At 05:25, two squadrons of German Messerschmitt Bf 110s attacked Værløse airfield on Zealand and neutralised the Danish Army Air Service by strafing. [6] [ page needed ] Despite Danish anti-aircraft fire, the German fighters destroyed ten Danish aircraft and seriously damaged another fourteen, thereby wiping out half of the entire Army Air Service. [6] [ page needed ]

Danish troops at Bredevad on the morning of the German attack. Two of these soldiers were killed in action later that day. Danish soldiers on 9 April 1940.jpg
Danish troops at Bredevad on the morning of the German attack. Two of these soldiers were killed in action later that day.

Faced with the explicit threat of the Luftwaffe bombing the civilian population of Copenhagen, and with only General Prior in favour of fighting on, King Christian and the entire Danish government capitulated at approximately 06:00, in exchange for retaining political independence in domestic matters.

The invasion of Denmark lasted less than six hours and was the shortest military campaign conducted by the Germans during the war. The rapid Danish capitulation resulted in the uniquely-lenient occupation of Denmark, particularly until the summer of 1943, and in postponing the arrest and deportation of Danish Jews until nearly all of them were warned and on their way to refuge in Sweden. [7] In the end, 477 Danish Jews were deported, and 70 of them lost their lives, out of a pre-war total of Jews and half-Jews at a little over 8,000. [8]

Invasion of Norway

Order of battle

The operation's military headquarters was Hotel Esplanade in Hamburg, where orders were given to, among others, the air units involved in the invasion. [9]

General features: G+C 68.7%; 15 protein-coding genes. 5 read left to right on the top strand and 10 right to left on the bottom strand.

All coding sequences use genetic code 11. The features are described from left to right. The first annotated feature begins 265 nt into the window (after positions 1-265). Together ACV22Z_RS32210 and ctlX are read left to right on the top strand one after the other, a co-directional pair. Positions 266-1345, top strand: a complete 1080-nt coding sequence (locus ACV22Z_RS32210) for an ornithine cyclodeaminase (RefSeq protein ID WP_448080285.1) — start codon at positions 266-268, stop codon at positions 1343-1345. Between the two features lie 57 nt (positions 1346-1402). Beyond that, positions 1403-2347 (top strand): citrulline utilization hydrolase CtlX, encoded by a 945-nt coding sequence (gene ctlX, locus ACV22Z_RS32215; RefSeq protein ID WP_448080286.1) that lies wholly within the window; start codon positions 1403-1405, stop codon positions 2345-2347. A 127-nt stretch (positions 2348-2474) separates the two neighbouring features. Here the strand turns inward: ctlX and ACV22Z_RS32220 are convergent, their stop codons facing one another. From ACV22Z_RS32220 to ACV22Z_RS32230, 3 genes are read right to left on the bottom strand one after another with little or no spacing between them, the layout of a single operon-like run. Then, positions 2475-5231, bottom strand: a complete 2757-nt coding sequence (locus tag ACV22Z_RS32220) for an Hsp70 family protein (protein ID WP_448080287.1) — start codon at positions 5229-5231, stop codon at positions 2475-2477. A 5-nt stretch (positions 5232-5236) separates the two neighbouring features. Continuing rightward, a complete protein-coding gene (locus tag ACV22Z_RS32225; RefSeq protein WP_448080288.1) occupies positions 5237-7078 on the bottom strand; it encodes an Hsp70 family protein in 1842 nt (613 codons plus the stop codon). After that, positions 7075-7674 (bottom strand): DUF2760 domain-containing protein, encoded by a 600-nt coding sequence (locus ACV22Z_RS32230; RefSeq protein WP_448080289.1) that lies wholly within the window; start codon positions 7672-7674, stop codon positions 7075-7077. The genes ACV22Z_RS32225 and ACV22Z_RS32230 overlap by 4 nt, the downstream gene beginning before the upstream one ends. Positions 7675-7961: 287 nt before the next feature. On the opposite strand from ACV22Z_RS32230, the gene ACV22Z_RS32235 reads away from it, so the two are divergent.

Norway was important to Germany for two primary reasons: as a base for naval units, including U-boats, to harass Allied shipping in the North Atlantic, and to secure shipments of iron ore from Sweden through the port of Narvik. [3] The long northern coastline was an excellent place to launch U-boat operations into the North Atlantic to attack British commerce. Germany was dependent on iron ore from Sweden and was worried, with justification, that the Allies would attempt to disrupt those shipments, 90% of which originating from Narvik.

The invasion of Norway was given to the XXI Army Corps under General Nikolaus von Falkenhorst and consisted of the following main units:

The initial invasion force was transported in several groups by ships of the Kriegsmarine:

  1. Battleships Scharnhorst and Gneisenau as distant cover, plus 10 destroyers with 2,000 mountaineering troops under General Eduard Dietl to Narvik
  2. Heavy cruiser Admiral Hipper and four destroyers with 1,700 troops to Trondheim
  3. Light cruisers Köln and Königsberg, artillery training ship Bremse, Schnellboot mothership Karl Peters, two torpedo boats and five motor torpedo boats with 1,900 troops to Bergen
  4. Light cruiser Karlsruhe, three torpedo boats, seven motor torpedo boats and Schnellboot mothership (Schnellbootbegleitschiff) Tsingtau with 1,100 troops to Kristiansand and Arendal
  5. Heavy cruiser Blücher, heavy cruiser Lützow, light cruiser Emden, three torpedo boats and eight minesweepers with 2,000 troops to Oslo
  6. Four minesweepers with 150 troops to Egersund

Concise timeline

The German landing sites during the initial phase of Operation Weserubung Weserubung.png
The German landing sites during the initial phase of Operation Weserübung
Map of Oslofjord with Oscarsborg Karte Oscarsborg.png
Map of Oslofjord with Oscarsborg

In the far north, Norwegian, French and Polish troops, supported by the Royal Navy and the Royal Air Force (RAF), fought against the Germans over the control of the Norwegian harbour Narvik, important for the year-round export of Swedish iron ore. The Germans were driven out of Narvik on 28 May, but the deteriorating situation on the European continent made the Allied troops withdraw in Operation Alphabet, and on 9 June, the Germans recaptured Narvik, which was also now abandoned by civilians because of massive Luftwaffe bombing.

Encircling of Sweden and Finland

Iron ore is extracted in Kiruna and Malmberget and brought by rail to the harbours of Lulea and Narvik. (Borders 1920-1940) Lapland1940.png